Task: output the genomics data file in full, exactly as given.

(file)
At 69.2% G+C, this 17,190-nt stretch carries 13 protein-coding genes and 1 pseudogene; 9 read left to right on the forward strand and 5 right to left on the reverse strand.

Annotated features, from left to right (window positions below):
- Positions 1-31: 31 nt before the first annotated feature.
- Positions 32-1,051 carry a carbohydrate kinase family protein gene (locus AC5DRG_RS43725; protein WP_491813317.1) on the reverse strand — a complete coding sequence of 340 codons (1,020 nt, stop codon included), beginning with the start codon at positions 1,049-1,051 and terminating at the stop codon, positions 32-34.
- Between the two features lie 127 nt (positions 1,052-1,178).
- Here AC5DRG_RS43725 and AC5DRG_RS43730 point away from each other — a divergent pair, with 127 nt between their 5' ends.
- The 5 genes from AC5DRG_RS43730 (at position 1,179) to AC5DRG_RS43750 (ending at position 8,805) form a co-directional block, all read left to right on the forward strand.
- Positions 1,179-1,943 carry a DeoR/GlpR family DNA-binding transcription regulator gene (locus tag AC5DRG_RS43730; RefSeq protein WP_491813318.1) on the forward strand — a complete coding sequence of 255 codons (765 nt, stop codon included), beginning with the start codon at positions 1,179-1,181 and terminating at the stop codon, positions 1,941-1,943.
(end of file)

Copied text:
At 69.2% G+C, this 17,190-nt stretch carries 13 protein-coding genes and 1 pseudogene; 9 read left to right on the forward strand and 5 right to left on the reverse strand.

Annotated features, from left to right (window positions below):
- Positions 1-31: 31 nt before the first annotated feature.
- Positions 32-1,051 carry a carbohydrate kinase family protein gene (locus AC5DRG_RS43725; protein WP_491813317.1) on the reverse strand — a complete coding sequence of 340 codons (1,020 nt, stop codon included), beginning with the start codon at positions 1,049-1,051 and terminating at the stop codon, positions 32-34.
- Between the two features lie 127 nt (positions 1,052-1,178).
- Here AC5DRG_RS43725 and AC5DRG_RS43730 point away from each other — a divergent pair, with 127 nt between their 5' ends.
- The 5 genes from AC5DRG_RS43730 (at position 1,179) to AC5DRG_RS43750 (ending at position 8,805) form a co-directional block, all read left to right on the forward strand.
- Positions 1,179-1,943 carry a DeoR/GlpR family DNA-binding transcription regulator gene (locus tag AC5DRG_RS43730; RefSeq protein WP_491813318.1) on the forward strand — a complete coding sequence of 255 codons (765 nt, stop codon included), beginning with the start codon at positions 1,179-1,181 and terminating at the stop codon, positions 1,941-1,943.